•September 15, 2018 • Leave a Comment

Instagram can suck my… imagination, deploy! Hint: he’s judging you.

Advertisements

•September 13, 2018 • Leave a Comment

I’ve long felt a sort of kinship with John Cheever, for many reasons; reading Falconer, finally, serves to remind me that he worked with Carrara marble; I work with Mississippi mud at best. Rock River effluent most days. However, I was barely eight when the scum from Spring Creek, gurgling through concrete pipes that assumed mythical status then, to lead across rocks deemed ancient in our prepubescent authority to rocks speckled with fossils, the meaning of which we were discouraged to inquire after. At that age, everything of any significance comes from Middle Earth. Those lands were more real than our mundane little worlds.

A Hard Rain’s a-Gonna Fall.

•September 7, 2018 • Leave a Comment

The day is coming soon when to be anti-LGBTQ, anti-gender equality, anti-racial equality, ableism, ageism — any approach to the world that does not recognize the equality of all living things on the basis of their inherent characteristics, rather than the accidents of physical presentation — will be universally recognized with disgust and deserved ostracism. Not to support ostracism as a means of bullying, by any means, but if my Sioux-Mongolian non binary agricultural scientist significant other doesn’t deserve recognition equal to your Nantucket red Yale financier SAE, you’re automatically excluded from all tomorrow’s parties, with a “go fuck yourself” short snort. And by “all tomorrow’s parties,” I don’t mean Hamptons excursions — I mean influence and power (the same, in contemporary fuckonomics).

The wave coming isn’t the one Trumpistas are onanistic about.

Salad Days

•August 3, 2018 • Leave a Comment

Maybe it was seventeen years ago. I was running 140 kph on a limit of Perryville that was for no more than 104, windows down, “Wish You Were Here” blazing on the stereo of a silent car, out to Caledonia. But like the album, there was no joy in my heart; this was a belated farewell to a state I’d loved and lost. In a few months, I’d be in New Hampshire for gods know what. This space — openness onto nowhere in all directions was not theirs. The sun opened vistas of remarkable majesty, mingled with the distinct odor of freshly mown hay, cow and horse shit.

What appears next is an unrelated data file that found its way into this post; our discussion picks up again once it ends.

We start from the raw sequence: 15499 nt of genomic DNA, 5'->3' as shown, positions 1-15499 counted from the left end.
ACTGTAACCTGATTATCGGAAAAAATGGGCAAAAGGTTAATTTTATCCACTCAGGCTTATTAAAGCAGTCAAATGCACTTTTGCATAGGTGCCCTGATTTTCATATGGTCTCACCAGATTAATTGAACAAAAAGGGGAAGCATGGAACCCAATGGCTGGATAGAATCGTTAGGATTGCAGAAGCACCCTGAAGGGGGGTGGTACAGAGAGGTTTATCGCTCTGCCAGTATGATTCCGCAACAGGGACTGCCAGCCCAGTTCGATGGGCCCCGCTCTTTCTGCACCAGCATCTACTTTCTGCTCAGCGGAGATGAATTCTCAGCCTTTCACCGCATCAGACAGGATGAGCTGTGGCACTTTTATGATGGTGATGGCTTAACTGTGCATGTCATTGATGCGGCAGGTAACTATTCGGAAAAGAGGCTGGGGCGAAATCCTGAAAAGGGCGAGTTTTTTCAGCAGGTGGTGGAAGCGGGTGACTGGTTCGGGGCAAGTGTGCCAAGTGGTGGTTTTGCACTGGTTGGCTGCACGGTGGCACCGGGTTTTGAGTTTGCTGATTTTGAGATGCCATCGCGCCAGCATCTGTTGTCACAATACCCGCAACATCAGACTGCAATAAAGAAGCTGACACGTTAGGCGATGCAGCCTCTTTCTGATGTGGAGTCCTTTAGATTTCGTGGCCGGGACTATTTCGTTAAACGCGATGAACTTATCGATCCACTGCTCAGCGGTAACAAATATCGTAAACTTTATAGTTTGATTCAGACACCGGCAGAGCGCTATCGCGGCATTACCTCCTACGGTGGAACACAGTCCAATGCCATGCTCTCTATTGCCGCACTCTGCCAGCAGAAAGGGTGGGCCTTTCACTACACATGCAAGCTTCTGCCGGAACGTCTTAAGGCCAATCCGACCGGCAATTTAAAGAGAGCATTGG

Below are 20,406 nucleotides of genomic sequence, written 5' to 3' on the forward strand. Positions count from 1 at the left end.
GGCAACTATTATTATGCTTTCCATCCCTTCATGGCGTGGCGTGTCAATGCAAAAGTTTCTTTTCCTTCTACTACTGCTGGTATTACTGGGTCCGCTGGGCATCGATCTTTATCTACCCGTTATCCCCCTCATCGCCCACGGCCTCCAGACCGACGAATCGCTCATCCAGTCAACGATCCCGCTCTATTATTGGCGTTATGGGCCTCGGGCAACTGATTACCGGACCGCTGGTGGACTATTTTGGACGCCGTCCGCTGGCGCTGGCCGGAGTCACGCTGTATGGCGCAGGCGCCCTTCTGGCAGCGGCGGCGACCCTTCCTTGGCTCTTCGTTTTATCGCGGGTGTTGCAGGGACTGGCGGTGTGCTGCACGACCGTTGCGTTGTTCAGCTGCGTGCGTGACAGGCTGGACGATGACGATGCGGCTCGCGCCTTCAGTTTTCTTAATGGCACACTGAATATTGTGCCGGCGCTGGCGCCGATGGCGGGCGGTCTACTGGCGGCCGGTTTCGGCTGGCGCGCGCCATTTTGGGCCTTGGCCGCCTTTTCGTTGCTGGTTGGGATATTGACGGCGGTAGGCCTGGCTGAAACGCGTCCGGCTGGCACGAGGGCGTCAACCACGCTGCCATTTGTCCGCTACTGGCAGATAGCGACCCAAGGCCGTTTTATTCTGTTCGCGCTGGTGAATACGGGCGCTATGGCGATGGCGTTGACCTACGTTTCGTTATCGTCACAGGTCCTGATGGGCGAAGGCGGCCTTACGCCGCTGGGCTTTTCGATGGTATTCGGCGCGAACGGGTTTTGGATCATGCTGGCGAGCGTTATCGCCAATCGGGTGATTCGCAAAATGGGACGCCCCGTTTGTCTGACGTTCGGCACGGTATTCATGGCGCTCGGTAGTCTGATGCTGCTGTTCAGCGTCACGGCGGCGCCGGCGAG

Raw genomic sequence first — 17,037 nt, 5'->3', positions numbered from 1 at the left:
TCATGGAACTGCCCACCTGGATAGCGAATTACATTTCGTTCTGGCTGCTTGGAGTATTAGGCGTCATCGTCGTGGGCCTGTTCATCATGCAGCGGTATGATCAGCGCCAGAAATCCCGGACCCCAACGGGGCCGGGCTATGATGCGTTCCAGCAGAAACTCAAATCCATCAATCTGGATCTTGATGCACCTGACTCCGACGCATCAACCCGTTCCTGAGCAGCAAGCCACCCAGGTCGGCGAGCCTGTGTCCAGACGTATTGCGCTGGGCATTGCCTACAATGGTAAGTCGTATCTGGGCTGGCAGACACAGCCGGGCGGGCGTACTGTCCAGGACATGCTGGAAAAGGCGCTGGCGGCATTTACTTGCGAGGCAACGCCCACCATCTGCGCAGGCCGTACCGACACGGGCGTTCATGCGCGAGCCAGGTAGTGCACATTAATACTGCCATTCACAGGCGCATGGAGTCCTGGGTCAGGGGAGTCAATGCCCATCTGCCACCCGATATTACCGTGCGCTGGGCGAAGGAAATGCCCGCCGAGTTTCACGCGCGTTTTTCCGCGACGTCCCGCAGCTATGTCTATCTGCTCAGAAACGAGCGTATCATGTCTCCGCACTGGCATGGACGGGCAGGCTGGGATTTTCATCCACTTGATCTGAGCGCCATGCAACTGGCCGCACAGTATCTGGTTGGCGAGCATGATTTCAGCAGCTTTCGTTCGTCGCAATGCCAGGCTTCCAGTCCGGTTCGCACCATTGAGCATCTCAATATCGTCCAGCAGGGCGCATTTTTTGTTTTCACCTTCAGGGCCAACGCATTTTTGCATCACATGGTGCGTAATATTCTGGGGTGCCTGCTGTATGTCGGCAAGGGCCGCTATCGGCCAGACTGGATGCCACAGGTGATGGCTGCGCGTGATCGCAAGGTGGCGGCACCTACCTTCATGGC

I believe it was around 13.00 when I thought, “maybe I should never leave.”

Fiction.

•July 25, 2018 • Leave a Comment

A: Um, I guess I could talk about how I’ve always thought of myself as a copy of a Giacometti that went horribly wrong, like probably when I was like 3 months old and didn’t have to shit, but wanted to use my special Oskar Matzerath I just took a shit cry to fuck with my mother or just to get her attention or to really fuck with her and make her worry I was Cri du Chat despite being chromosomally sound but make her worry that the genotype had somehow gotten mixed up. Not because I’d be aware of doing those things at three months old, but so that 32 years later I’d get paranoid wondering if that’s the kind of adult I’d become, without the capability of never knowing if I was the kind of three month old who’d do that kind of shit.

Lindt: We could. Is that something you’d like to talk about, Andrew?

A: Nah, I just wanted to fuck with you. Life is that kind of cactus sometimes.

A visit to a lake

•July 18, 2018 • Leave a Comment

When I was 11, my parents took my sister and I to Zion, Ill. to walk the white sands and enjoy the Midwest’s sea. In preparation for a beach visit, I tried to lose weight. I quickly learned that’s not possible in a 24-hr frame. So I resorted to reading. “A Midsummer Night’s Dream” and on the way and at the lake, “Hamlet.” It’s cliché to say it, but that changed my life. I realized what transformative literature, what books could be and do. I don’t remember that beach or that crystalline lake. I remember those books, as I was never the same.

Learning

•July 17, 2018 • Leave a Comment

I first realised I’m gay when I was eleven, in 1996. He and I were climbing this dirt mound outside what was then a supermarket. We hadn’t slept together yet — that came later — but he was my best friend. And climbing up that hill, drinking Surge, I realised that I loved him. Not just in the bff sense, but in the bf sense. I was raised baptist, did anything to avoid church (including — I kid you not — drinking milk with lemon juice to convince my parents I was sick), being queer wasn’t really a viable option. Of course, it was a “choice” then. I’m out and — as you likely are aware — proud now. Coming out was not an easy journey, but, though it took some time, was a worthwhile one.

 
%d bloggers like this: